Letting Go of the Plan

Posted by Elliott Connie - November 10, 2018 - Solution Focused Therapy - No Comments

If you were like me, you probably were concerned about keeping a session going for an hour when you started working as a psychotherapist or coach. Most of mitigate that concern by developing a habit of planning the session. In this video I share how to overcome this habit and simply trust the process.


So this weekend I’m teaching an intensive about using solution focused brief therapy with couples. Then me and the group got into an interesting conversation that, that led to me having a few thoughts that I wanted to share with you in this video. So solution focused brief therapy. It’s really, really simple and in your ability to learn it and understand it, but it’s actually very challenging to apply in the work. And one of the reasons why it’s so challenging is it’s, it’s, it’s simple but not easy. That’s what we like to describe it. Simple but not easy. And to do the work requires you to do something that’s Kinda kinda counterproductive to us and that, that thing that we kind of highlighted this weekend is going into the therapy session without a plan. But you go into the therapy session with belief in your client and belief in your ability to come up with another question.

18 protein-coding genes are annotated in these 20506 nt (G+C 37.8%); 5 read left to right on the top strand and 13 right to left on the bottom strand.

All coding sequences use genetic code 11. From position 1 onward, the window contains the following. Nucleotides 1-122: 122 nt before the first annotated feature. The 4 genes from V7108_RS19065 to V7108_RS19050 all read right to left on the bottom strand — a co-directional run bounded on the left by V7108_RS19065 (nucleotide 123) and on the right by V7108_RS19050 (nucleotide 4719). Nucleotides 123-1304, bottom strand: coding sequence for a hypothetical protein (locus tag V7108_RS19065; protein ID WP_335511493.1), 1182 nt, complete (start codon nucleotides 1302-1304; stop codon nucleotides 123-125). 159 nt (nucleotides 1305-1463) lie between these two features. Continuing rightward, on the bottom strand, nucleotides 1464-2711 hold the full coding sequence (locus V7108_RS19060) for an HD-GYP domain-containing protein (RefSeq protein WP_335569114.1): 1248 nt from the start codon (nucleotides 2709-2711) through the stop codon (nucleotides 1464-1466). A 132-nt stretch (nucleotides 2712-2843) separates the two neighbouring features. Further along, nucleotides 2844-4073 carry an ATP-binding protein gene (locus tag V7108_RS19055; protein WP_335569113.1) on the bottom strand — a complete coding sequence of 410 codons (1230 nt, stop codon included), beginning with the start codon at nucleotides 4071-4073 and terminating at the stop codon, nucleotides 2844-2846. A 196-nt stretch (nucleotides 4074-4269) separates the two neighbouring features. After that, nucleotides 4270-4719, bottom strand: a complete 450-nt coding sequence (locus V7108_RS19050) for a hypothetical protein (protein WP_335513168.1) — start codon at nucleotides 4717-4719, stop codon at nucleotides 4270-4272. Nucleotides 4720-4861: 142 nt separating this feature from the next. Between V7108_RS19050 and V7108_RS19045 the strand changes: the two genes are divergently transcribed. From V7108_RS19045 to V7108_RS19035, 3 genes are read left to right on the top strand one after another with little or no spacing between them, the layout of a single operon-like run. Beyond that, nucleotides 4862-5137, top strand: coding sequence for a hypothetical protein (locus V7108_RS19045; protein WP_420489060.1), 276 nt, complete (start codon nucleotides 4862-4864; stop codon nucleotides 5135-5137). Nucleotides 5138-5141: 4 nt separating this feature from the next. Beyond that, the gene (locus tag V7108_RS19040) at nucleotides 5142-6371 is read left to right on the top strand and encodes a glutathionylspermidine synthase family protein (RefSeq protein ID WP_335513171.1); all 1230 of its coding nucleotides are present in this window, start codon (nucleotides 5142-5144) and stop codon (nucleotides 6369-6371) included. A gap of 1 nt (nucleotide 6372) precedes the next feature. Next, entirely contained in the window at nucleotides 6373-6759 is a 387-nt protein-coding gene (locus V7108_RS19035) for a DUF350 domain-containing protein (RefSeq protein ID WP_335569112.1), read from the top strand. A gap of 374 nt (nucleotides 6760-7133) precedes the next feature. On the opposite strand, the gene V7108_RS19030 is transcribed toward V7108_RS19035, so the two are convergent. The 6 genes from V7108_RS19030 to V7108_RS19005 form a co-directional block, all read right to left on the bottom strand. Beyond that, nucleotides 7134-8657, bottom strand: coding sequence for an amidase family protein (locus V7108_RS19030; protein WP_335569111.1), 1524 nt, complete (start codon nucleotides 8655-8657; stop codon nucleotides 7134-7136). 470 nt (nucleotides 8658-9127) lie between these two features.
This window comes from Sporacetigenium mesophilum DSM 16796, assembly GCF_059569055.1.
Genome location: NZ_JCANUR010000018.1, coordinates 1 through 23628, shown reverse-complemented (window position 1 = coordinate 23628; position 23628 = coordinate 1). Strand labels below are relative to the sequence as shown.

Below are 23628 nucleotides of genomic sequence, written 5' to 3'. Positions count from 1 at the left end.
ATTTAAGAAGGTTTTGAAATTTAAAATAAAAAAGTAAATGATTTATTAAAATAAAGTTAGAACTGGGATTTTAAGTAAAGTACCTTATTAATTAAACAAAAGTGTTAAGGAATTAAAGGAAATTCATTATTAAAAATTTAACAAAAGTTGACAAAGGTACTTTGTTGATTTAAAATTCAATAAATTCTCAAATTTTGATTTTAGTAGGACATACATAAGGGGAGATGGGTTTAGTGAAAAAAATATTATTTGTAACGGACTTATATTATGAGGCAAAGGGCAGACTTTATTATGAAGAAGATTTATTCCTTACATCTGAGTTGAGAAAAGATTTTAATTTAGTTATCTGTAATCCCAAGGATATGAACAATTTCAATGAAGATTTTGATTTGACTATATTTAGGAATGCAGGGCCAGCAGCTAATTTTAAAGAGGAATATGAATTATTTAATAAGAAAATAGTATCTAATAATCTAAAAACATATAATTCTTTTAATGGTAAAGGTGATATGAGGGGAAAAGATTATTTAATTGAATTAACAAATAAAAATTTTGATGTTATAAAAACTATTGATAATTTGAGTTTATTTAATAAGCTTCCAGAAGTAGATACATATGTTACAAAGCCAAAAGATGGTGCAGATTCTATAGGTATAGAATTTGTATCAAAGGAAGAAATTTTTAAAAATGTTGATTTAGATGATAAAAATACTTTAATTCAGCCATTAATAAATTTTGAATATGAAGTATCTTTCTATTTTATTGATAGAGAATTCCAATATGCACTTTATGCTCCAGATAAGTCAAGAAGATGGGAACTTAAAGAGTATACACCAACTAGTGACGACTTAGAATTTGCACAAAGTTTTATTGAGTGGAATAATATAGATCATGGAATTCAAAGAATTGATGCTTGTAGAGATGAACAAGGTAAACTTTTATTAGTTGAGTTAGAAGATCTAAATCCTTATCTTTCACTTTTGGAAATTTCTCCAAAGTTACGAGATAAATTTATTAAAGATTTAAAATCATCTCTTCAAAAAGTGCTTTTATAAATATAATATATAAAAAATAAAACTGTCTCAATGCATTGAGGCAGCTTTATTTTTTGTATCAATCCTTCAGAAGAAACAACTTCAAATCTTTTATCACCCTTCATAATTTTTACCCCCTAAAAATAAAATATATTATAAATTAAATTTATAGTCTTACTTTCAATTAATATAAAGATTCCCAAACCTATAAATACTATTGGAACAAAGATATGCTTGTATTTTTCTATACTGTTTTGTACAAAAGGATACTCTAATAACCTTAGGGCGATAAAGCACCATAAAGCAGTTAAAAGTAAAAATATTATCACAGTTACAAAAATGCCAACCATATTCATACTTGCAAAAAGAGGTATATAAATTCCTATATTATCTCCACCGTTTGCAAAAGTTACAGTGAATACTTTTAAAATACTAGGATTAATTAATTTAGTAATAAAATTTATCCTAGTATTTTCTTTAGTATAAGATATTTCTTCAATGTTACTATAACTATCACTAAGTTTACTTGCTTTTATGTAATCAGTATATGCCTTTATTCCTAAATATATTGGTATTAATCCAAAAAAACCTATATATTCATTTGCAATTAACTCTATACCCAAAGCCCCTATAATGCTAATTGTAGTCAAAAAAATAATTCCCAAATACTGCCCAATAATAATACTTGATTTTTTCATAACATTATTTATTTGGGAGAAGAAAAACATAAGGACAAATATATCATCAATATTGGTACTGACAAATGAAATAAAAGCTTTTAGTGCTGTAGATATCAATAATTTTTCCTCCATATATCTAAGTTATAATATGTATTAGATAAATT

Like I remember way back, you know, years ago when I was first entering into this field and I would bring the kind of transition to using solution focused brief therapy versus um, uh, what I was trained to do originally, which is cbt. And I was doing group therapy at the time and I remember at this agency each night, there were several groups, like a group for Teenagers Group for Teenage Girls Group for parents. Uh, there was, uh, a drug treatment group. There are all these different groups and I showed up and everybody preparing for the groups are all running to the copy machines and they’re all going into the resource closet to get the therapeutic games is going to play with their clients and do all these things to come up with a plan of what they’re gonna do for the group. And I would just sit in the corner and wait because I knew that I’m going to start off my group by saying what are your best hopes from this group?

And then build the group experience one question at a time. And that’s actually how you do solution focused. Brief therapy is you just trust that the client can answer the question and you trust your skill of asking one question at a time that’s actually at the heart and the root of solution focused. Brief therapy is the ability to build a session, one question at a time, but it means we have to kind of separate ourselves from that need to have a plan for the session and just trust that you have a skill and your client come up with an answer. When you do that. It makes the biggest difference in the world. And that is my challenge to you is to practice going into the session and let go of the idea of plans and let go of the idea that I. I have to be able to fill 50 minutes and just know that I can ask one question at a time for 50 minutes and that might seem like a subtle difference. But once you grasp that, then your ability to do solution focused brief therapy will go through the roof.

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